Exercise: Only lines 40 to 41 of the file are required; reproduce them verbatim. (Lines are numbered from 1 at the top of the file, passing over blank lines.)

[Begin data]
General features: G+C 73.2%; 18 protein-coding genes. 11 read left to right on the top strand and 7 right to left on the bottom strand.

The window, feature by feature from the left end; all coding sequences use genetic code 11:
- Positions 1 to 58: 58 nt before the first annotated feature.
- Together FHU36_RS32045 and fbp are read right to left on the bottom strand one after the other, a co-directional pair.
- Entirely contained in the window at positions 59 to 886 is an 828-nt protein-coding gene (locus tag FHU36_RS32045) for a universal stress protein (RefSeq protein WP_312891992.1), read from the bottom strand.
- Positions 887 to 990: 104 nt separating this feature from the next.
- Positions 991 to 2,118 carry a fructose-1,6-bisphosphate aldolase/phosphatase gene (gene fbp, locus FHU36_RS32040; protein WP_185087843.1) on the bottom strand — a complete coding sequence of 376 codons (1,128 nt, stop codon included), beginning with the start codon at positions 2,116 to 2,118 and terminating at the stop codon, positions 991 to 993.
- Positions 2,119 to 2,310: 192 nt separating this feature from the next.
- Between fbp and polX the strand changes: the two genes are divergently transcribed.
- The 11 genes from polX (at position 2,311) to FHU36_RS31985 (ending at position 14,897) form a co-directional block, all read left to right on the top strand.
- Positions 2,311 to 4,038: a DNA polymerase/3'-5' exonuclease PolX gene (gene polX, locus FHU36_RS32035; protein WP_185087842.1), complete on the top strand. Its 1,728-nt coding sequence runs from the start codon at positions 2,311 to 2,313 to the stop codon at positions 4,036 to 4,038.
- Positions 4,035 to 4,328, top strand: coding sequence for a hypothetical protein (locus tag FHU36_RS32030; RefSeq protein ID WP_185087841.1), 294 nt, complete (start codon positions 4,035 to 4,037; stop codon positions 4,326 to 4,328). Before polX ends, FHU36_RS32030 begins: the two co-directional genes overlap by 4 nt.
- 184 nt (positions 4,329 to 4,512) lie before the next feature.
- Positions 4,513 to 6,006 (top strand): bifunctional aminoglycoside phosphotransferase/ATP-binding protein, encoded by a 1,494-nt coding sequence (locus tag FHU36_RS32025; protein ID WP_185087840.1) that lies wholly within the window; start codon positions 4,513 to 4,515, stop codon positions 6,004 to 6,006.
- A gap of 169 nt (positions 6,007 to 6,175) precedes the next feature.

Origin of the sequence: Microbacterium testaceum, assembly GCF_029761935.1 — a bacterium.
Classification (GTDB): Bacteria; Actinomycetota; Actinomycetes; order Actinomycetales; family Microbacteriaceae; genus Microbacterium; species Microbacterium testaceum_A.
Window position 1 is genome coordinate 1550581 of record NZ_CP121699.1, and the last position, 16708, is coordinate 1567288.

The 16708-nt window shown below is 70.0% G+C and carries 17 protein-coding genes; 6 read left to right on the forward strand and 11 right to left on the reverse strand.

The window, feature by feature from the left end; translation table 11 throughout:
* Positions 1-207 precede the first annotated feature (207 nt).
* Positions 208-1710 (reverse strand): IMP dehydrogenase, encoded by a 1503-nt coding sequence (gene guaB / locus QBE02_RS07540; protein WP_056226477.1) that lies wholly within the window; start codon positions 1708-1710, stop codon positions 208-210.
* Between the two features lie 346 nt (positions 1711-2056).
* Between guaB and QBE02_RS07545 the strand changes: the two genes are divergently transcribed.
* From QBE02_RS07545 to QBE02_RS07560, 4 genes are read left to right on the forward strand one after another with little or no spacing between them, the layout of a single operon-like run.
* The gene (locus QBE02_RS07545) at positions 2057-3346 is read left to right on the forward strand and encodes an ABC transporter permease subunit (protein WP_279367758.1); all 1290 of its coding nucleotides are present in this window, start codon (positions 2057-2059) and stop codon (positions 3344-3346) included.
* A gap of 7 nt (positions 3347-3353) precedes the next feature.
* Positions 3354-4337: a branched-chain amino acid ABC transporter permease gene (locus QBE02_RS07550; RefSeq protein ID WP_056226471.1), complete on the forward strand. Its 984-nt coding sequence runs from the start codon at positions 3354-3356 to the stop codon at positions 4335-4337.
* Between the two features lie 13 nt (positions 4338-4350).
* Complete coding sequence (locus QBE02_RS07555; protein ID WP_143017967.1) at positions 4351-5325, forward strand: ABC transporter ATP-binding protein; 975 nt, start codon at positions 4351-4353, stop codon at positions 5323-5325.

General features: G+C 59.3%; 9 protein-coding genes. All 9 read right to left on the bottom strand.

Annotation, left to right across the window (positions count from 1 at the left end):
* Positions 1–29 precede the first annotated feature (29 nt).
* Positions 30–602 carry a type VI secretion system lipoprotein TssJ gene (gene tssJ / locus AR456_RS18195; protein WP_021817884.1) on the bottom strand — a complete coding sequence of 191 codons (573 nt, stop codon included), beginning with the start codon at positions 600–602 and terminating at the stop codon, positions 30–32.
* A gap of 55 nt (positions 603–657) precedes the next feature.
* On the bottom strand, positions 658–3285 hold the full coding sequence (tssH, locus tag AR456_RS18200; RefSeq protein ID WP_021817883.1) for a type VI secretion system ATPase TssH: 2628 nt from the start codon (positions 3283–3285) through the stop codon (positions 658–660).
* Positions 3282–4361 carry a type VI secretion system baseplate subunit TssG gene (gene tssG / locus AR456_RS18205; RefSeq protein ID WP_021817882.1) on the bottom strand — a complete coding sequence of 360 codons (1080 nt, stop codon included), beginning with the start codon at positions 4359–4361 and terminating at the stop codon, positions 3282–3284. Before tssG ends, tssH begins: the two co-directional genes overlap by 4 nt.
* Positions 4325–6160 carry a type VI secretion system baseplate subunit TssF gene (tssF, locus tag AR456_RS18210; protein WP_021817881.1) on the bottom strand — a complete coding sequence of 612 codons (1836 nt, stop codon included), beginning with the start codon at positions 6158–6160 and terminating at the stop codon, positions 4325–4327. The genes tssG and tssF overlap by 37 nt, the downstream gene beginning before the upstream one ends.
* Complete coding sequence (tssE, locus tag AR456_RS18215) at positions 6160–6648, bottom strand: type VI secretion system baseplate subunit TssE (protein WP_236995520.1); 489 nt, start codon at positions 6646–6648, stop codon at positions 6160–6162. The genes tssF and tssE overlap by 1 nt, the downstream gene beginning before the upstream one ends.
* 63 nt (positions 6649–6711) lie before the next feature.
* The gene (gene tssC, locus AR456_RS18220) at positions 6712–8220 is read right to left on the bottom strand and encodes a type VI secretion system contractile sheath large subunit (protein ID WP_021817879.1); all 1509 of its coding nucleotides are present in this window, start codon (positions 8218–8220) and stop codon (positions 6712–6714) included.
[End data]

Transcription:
* 63 nt (positions 6649–6711) lie before the next feature.
* The gene (gene tssC, locus AR456_RS18220) at positions 6712–8220 is read right to left on the bottom strand and encodes a type VI secretion system contractile sheath large subunit (protein ID WP_021817879.1); all 1509 of its coding nucleotides are present in this window, start codon (positions 8218–8220) and stop codon (positions 6712–6714) included.